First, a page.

So, I headed back to my vehicle again. I knew I really only had two options left. Wait around at the finish line for an hour for her to come in or head out on the course and cheer her on. The decision was a no-brainer as I quickly peeled off a couple of layers, laced up my running shoes, grabbed a Quaker granola bar and a Gatorade G1 pouch for fuel for me and a bottle of water to take to her and I set out. Before I knew it, I had knocked out two miles at a sub 8:00 pace. Where did that come from on no training and two months of running inactivity???
As I ran the course in reverse, I got to watch all but the top five marathoners finish and it was amazing to watch how hard these men and women worked to finish so strong. I offered up encouragement to each and every one of them as they went past including my friend, Ken Varian who was running so strong. I’m sure they had to wonder why a guy with a marathon bib was running the opposite direction.
As I closed in on the Mile 23 marker, I started thinking about how far I should go out as I knew that I would need to have the strength to run with Cindy to the finish at whatever pace she was running when I found her. I paused three times around this point to cheer for my friends, Dan Bosch, Doug Owsley, and Melanie, who was still smiling on her way to a PR and just missing a BQ (Boston Qualifying time).
|Melanie smiling the whole way!|
I decided to go ahead and go one more mile to Mile 22 as I started to wonder if somehow I missed Cindy in the crowd. However, just past the mile marker I saw her coming in the distance. As she ran by where I was, I hopped in and started to run with her. She didn’t even know that I was there for the first 25 feet or so, but as soon as she did you could see a big smile cross her face as she realized she was going to have company for the rest of the run.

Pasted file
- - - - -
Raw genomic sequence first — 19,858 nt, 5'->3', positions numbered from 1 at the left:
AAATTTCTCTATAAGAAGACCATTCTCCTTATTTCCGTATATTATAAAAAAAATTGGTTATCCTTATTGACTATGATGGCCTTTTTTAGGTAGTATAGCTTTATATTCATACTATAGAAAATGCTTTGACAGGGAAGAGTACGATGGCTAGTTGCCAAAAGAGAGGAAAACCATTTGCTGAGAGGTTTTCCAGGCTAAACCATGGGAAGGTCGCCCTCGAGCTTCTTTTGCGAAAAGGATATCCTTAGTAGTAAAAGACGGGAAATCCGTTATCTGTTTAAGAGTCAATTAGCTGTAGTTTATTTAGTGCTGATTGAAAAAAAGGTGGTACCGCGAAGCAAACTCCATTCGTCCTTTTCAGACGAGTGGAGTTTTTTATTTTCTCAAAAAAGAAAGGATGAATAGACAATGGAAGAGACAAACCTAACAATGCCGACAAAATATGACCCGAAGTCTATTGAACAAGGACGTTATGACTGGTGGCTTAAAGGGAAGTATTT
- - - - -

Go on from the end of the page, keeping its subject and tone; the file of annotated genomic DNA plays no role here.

The next four miles clicked by as we began to pass people who were hitting the wall. I vividly replayed the previous year’s race in my head when I walked most of the final six miles on the same course as I gave in mentally and then physically, so I knew exactly what the people who were struggling were going through and I offered as much encouragement as possible to everyone we went by. Despite pain in her right leg, Cindy just kept gutting it out and her pace never faltered by much.
As we closed in on the Mile 26 sign, I realized by the elapsed time and our current pace that it was going to be really close for Cindy to BQ (she needed a 3:55). The crowds were really thick through here and I hollered at them to let the runners hear them. They responded with great cheers and I think it really picked up the spirits of everyone as we turned right to head down Nationwide Boulevard to the finish.
Turning the corner, I decided it was time to let Cindy know just how close this finish was going to be. The coach side of me got stern and hollered at her that she needed to get her butt in gear if she wanted to meet her goal of the BQ. I told her she had worked way too hard over the past few months and more recently the past nearly four hours to come up just short. It was really cool to see the fire rekindle as she found one final burst of energy and hit a 6:13 pace heading towards the finish as she crossed the line in 3:53:50 to meet her goal by 1:10 and set a new PR by nearly five minutes!
|Cindy on her way to her BQ!|
As I’ve had a few days to reflect back on the events that transpired on Sunday, I’m continually inspired and amazed by what all took place. Watching everyone work so hard will continue to motivate me to be a better runner. I’m filled with great pride for all of my friends that did so well. And I was able to see first-hand the difference that being a little more mentally tough and pushing through the wall can make. While I didn’t gain the experience of running the full marathon like I originally had hoped to do, I gained so much more experience by soaking it all in.
I’m also pleased to report that even though I ended up running 13.5 miles after not running once in two months that my legs feel great. In fact, I went on Wednesday after the race to my doctor, Darrin Bright, and I’ve now been cleared to start a return to running plan. I can’t wait to get back out! And, I plan to be back for the 2013 marathon in Columbus.